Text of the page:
Awakening can be underestimated and overestimated, and it’s almost inevitable that we do one or both at different points in the process.
Awakening can be underestimated in, at least, a couple of different ways.
We can underestimate the importance of it and how transformative it can be. It means finding ourselves as capacity for the world, and that in itself turns our experience of ourselves and everything inside out and upside down. And it can be profoundly transformative for our human life in the world, more than anything else.
And we can underestimate what it requires from us to live from it. In a sense, it requires everything. If we go fully into it, it will eventually cost us all our old habits and assumptions, and all our beliefs and identifications.
We can also overestimate awakening. We may think it helps solve all our problems and challenges, that it puts us in a permanent state of happiness, that it gives us superpowers, and so on. These are some of the myths of awakening, and they are the dreams of a separate self.
A few more details
I’ll say a few more words about each of these.
When it comes to the transformation, it comes in two ways as mentioned above.
It’s a transformation in how we perceive ourselves and the world. Before, we may take ourselves as fundamentally a separate self in a world of a myriad of fundamentally separate things. When we find ourselves as capacity for the world, and what all our experiences happen within and as, that’s turned upside down and inside out. We find our true nature, which is the true nature of all our experiences, and – to us – the world happens within and as oneness.
To the extent we keep noticing this, it can be profoundly transformative for our human self and our life in the world. The question becomes: how is it to live from oneness? How is it to live from oneness in this situation? Another side of this is that there will still be many parts of us, as a human being, still operating from separation consciousness, and these will surface and want to join in with the awakening. They come with the invitation for us to recognize their true nature, which is the same as our true nature, and for us to create the space and conditions for them to align with reality and oneness. As we keep doing this, there is a profound transformation and healing.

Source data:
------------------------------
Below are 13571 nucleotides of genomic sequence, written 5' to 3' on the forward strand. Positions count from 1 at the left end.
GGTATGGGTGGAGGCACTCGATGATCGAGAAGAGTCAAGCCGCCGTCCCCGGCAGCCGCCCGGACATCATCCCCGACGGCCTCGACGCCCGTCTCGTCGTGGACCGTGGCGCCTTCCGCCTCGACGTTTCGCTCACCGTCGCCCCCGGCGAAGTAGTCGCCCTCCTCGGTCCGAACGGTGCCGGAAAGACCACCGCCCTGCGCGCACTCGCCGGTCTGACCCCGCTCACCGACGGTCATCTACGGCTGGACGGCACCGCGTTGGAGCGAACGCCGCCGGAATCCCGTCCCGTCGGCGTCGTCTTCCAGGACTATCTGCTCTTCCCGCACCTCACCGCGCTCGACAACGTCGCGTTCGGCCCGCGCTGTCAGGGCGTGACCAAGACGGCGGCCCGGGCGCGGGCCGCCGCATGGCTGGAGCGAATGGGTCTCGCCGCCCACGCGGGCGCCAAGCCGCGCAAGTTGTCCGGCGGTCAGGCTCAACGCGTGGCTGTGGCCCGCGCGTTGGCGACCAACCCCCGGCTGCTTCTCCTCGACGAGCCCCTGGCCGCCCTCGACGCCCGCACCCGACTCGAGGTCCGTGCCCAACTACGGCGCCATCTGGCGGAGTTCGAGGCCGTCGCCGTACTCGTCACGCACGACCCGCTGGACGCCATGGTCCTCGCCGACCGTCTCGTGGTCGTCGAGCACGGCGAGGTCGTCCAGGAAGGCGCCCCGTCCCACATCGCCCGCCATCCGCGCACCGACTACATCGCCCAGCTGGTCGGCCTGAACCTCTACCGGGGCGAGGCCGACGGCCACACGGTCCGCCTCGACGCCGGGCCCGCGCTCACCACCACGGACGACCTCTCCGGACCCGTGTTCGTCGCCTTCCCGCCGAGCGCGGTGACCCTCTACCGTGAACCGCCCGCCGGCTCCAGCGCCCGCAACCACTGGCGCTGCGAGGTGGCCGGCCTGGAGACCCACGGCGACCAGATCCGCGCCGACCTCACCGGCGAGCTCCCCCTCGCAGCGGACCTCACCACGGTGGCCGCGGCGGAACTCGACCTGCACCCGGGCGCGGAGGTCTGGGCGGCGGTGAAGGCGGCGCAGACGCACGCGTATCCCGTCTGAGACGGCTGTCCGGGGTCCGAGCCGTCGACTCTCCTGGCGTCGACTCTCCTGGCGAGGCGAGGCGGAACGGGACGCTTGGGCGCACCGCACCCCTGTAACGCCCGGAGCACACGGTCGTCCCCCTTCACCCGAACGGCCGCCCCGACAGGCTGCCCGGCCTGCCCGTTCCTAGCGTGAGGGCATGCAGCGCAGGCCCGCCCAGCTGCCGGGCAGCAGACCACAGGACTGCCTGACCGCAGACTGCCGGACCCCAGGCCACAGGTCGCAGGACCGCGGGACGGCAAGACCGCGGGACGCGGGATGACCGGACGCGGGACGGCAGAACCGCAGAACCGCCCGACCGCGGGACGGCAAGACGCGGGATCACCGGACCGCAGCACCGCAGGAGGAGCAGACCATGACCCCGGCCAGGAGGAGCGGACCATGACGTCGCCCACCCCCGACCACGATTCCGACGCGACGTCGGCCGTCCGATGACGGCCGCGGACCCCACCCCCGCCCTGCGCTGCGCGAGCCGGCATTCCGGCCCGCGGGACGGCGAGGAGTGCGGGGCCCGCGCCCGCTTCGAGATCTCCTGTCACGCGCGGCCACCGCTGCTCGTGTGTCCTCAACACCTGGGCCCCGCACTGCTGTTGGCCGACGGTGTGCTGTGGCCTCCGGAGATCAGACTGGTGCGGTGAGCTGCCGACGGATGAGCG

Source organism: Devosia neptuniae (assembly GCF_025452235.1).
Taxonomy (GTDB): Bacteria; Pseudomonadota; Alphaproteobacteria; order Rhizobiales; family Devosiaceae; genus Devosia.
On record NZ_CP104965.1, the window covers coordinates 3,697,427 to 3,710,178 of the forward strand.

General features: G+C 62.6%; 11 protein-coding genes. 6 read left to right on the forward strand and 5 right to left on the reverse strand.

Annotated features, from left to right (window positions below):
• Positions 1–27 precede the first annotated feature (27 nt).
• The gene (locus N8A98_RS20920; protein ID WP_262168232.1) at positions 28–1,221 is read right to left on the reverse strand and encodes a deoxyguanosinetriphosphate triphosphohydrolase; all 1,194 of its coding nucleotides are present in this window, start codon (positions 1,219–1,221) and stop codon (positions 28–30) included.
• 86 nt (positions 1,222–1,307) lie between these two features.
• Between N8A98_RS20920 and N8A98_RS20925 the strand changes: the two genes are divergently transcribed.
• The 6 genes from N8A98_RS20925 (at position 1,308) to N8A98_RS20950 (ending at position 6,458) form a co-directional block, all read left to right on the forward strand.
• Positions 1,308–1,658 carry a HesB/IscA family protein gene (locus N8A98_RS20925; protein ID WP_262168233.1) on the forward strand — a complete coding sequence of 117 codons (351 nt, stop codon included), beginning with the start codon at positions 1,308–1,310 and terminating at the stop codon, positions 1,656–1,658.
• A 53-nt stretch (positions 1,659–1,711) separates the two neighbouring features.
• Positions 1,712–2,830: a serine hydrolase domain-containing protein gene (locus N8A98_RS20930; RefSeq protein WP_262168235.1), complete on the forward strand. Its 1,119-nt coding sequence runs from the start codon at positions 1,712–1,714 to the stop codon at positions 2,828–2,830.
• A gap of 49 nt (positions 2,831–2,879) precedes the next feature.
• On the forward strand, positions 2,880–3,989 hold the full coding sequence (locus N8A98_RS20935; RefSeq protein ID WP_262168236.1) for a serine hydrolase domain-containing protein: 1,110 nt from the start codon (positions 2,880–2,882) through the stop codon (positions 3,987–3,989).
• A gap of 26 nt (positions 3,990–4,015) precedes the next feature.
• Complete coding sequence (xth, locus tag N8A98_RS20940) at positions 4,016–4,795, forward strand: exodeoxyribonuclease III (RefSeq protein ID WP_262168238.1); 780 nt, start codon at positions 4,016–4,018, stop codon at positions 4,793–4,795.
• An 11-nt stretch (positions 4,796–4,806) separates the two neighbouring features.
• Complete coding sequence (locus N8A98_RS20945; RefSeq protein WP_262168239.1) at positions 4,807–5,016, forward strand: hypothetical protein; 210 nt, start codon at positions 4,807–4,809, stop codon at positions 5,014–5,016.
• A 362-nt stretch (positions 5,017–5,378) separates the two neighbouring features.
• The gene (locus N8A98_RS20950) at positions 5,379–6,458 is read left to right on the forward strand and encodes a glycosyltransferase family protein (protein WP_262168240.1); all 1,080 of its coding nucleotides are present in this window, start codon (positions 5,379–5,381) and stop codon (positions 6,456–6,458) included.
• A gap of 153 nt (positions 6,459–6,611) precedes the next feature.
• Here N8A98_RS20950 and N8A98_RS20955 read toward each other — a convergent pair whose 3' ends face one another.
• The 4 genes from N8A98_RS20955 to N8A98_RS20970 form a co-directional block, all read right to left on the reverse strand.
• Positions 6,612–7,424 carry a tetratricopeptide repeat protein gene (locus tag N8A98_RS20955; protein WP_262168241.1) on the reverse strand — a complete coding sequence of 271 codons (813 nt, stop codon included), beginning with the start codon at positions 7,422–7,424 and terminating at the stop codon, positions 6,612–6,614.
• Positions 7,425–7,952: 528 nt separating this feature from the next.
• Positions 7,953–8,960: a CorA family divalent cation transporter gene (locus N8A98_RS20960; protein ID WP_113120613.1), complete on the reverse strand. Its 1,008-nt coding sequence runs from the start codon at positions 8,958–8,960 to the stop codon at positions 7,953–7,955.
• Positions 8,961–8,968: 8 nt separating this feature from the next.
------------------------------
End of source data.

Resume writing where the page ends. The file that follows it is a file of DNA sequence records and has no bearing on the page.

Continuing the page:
This requires us to notice what we are here and now. A memory of noticing this in the past can be a helpful reminder and pointer, and the noticing can only happen in immediacy. This noticing, living from it, and inviting more parts of us to join with the awakening, is an ongoing process. Any idea of an end is an idea that happens here and now, and that too is the (understandable and misguided) dream of parts of us still operating from separation consciousness.
The myths about awakening are several, and I’ll just mention a few here.
We may imagine it will solve all our problems, while in reality, our human challenges will still continue. We just have the possibility to relate to it differently, and that’s – in some ways – better.
We may imagine it’s a state – of bliss or something else, while in reality, we find ourselves as what allows all states, and what all the always changing states and experiences happen within and as.
We may imagine we’ll be omniscient or omnipresent, and although there is a metaphorical reality to it, it’s far more mundane than this fantasy.
We may imagine we’ll have superpowers, and although it comes with the potential for some amazing superpowers – like love – it’s again not as the fantasy would have it.
There is a common theme for each of these myths and fantasies about awakening. They are imaginations and dreams that come out of parts of us operating from separation consciousness. We’ll be disillusioned. And what we find is, in reality, far better than these fantasies – although they may not seem that way at first.